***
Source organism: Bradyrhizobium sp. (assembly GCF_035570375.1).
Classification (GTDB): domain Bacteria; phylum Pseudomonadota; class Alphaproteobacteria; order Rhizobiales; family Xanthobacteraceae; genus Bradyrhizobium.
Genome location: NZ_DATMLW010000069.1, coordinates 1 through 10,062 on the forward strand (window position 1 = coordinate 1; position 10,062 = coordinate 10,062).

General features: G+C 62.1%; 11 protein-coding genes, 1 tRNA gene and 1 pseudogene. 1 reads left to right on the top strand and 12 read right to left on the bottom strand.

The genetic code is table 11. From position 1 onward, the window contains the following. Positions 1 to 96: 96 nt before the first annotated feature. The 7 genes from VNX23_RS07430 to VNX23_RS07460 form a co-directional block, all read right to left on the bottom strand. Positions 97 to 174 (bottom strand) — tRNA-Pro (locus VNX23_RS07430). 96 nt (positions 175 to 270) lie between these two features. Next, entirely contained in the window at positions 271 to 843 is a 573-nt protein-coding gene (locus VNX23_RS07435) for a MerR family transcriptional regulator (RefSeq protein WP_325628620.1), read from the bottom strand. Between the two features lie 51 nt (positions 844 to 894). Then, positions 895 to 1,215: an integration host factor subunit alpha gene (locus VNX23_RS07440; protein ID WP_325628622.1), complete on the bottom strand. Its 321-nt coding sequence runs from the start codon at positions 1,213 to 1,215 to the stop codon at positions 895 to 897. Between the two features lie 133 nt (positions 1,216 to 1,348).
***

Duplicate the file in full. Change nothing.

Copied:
Source organism: Bradyrhizobium sp. (assembly GCF_035570375.1).
Classification (GTDB): domain Bacteria; phylum Pseudomonadota; class Alphaproteobacteria; order Rhizobiales; family Xanthobacteraceae; genus Bradyrhizobium.
Genome location: NZ_DATMLW010000069.1, coordinates 1 through 10,062 on the forward strand (window position 1 = coordinate 1; position 10,062 = coordinate 10,062).

General features: G+C 62.1%; 11 protein-coding genes, 1 tRNA gene and 1 pseudogene. 1 reads left to right on the top strand and 12 read right to left on the bottom strand.

The genetic code is table 11. From position 1 onward, the window contains the following. Positions 1 to 96: 96 nt before the first annotated feature. The 7 genes from VNX23_RS07430 to VNX23_RS07460 form a co-directional block, all read right to left on the bottom strand. Positions 97 to 174 (bottom strand) — tRNA-Pro (locus VNX23_RS07430). 96 nt (positions 175 to 270) lie between these two features. Next, entirely contained in the window at positions 271 to 843 is a 573-nt protein-coding gene (locus VNX23_RS07435) for a MerR family transcriptional regulator (RefSeq protein WP_325628620.1), read from the bottom strand. Between the two features lie 51 nt (positions 844 to 894). Then, positions 895 to 1,215: an integration host factor subunit alpha gene (locus VNX23_RS07440; protein ID WP_325628622.1), complete on the bottom strand. Its 321-nt coding sequence runs from the start codon at positions 1,213 to 1,215 to the stop codon at positions 895 to 897. Between the two features lie 133 nt (positions 1,216 to 1,348).